Just as Hollywood is preoccupied with keeping its content machine running, the Academy of Motion Picture Arts & Sciences has weighed in on the problems of preserving existing digital content — and it’s not a pretty picture.
In its long-awaited white paper on the biz’s digital future, the Academy’s Science and Technology Council describes an industry embracing digital filmmaking without any proven way to store digital information for the long term or retrieve it for later use.
The 74-page paper, titled “The Digital Dilemma: Strategic Issues in Archiving and Accessing Digital Motion Picture Materials,” spotlights the risks of embracing digital without a long-term plan.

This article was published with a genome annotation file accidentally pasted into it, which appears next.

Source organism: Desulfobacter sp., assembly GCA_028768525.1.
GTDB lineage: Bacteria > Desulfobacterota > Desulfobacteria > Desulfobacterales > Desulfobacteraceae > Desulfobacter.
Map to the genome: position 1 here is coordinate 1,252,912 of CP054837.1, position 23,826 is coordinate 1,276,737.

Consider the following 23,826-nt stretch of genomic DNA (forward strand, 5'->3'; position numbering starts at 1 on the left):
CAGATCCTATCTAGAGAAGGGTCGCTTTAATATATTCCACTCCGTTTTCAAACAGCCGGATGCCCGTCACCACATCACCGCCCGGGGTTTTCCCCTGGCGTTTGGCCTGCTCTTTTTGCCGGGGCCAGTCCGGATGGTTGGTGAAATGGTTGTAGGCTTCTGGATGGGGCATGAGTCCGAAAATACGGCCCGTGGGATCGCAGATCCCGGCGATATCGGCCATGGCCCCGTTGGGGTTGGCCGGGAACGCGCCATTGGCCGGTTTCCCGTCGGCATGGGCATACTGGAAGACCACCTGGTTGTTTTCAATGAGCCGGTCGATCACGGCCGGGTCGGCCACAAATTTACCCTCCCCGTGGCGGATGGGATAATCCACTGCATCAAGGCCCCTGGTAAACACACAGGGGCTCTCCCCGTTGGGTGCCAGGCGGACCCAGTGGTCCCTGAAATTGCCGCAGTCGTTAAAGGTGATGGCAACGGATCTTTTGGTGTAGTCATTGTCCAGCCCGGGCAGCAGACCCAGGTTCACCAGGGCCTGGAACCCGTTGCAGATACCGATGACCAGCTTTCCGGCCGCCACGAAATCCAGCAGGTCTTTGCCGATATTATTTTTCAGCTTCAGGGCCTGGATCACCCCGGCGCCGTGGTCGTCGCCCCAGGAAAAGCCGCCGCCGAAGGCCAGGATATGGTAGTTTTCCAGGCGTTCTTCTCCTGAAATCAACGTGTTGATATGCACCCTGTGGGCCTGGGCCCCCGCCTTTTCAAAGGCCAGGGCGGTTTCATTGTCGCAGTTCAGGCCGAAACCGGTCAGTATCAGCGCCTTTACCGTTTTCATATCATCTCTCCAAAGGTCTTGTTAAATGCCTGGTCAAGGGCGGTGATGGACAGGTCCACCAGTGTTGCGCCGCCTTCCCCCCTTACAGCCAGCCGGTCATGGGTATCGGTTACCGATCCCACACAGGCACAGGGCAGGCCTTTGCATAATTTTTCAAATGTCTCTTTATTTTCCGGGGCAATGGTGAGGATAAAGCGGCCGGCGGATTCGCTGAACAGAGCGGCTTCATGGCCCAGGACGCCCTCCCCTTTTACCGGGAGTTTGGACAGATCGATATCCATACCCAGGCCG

“Upper-level decisionmakers have to understand that there is a problem, shared by other business sectors and industries, and there is no solution currently,” said Milt Shefter, leader of the Council’s Digital Motion Picture Archival Project. “We’re not saying not to (go digital). We’re saying understand when you commit to digital, that’s what you’re getting into.”
The document, distributed to a variety of filmmakers and decisionmakers with a letter from Academy prexy Sid Ganis, calls for industrywide cooperation in creating storage and archiving systems that are even better than film, and in establishing unified standards for what is archived and how.
Among many facts likely to give decisionmakers pause, the paper notes that the current 2K digital cinema standard is inferior to the quality of 35mm film and that digital storage media have a much shorter lifespan than film. The yearly cost of archiving a higher-quality 4K master is $104.28 per running minute as compared to $8.83 per running minute for film.
Furthermore, since digital cameras don’t require reloading the way film cameras do, directors are shooting much more footage and there is more material than ever to be cataloged and stored.